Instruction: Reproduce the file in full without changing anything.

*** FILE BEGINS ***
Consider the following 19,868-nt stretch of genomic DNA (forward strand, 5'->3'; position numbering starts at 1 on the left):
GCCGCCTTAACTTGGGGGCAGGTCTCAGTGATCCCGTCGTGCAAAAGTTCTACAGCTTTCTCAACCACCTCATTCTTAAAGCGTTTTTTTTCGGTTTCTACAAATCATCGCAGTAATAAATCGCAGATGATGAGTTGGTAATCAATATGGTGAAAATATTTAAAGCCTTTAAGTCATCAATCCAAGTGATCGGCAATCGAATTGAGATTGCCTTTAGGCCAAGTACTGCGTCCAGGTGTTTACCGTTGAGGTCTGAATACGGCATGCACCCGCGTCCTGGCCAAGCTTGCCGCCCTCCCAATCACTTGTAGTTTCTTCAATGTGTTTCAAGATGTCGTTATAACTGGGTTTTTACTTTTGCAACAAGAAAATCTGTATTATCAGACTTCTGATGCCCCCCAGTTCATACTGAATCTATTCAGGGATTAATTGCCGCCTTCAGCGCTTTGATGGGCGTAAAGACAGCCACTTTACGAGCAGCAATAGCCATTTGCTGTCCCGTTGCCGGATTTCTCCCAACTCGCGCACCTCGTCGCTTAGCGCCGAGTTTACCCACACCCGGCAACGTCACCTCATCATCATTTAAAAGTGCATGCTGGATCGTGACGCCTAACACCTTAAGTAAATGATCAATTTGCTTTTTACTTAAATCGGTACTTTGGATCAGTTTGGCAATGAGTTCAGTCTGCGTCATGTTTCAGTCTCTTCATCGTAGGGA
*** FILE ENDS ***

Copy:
Consider the following 19,868-nt stretch of genomic DNA (forward strand, 5'->3'; position numbering starts at 1 on the left):
GCCGCCTTAACTTGGGGGCAGGTCTCAGTGATCCCGTCGTGCAAAAGTTCTACAGCTTTCTCAACCACCTCATTCTTAAAGCGTTTTTTTTCGGTTTCTACAAATCATCGCAGTAATAAATCGCAGATGATGAGTTGGTAATCAATATGGTGAAAATATTTAAAGCCTTTAAGTCATCAATCCAAGTGATCGGCAATCGAATTGAGATTGCCTTTAGGCCAAGTACTGCGTCCAGGTGTTTACCGTTGAGGTCTGAATACGGCATGCACCCGCGTCCTGGCCAAGCTTGCCGCCCTCCCAATCACTTGTAGTTTCTTCAATGTGTTTCAAGATGTCGTTATAACTGGGTTTTTACTTTTGCAACAAGAAAATCTGTATTATCAGACTTCTGATGCCCCCCAGTTCATACTGAATCTATTCAGGGATTAATTGCCGCCTTCAGCGCTTTGATGGGCGTAAAGACAGCCACTTTACGAGCAGCAATAGCCATTTGCTGTCCCGTTGCCGGATTTCTCCCAACTCGCGCACCTCGTCGCTTAGCGCCGAGTTTACCCACACCCGGCAACGTCACCTCATCATCATTTAAAAGTGCATGCTGGATCGTGACGCCTAACACCTTAAGTAAATGATCAATTTGCTTTTTACTTAAATCGGTACTTTGGATCAGTTTGGCAATGAGTTCAGTCTGCGTCATGTTTCAGTCTCTTCATCGTAGGGA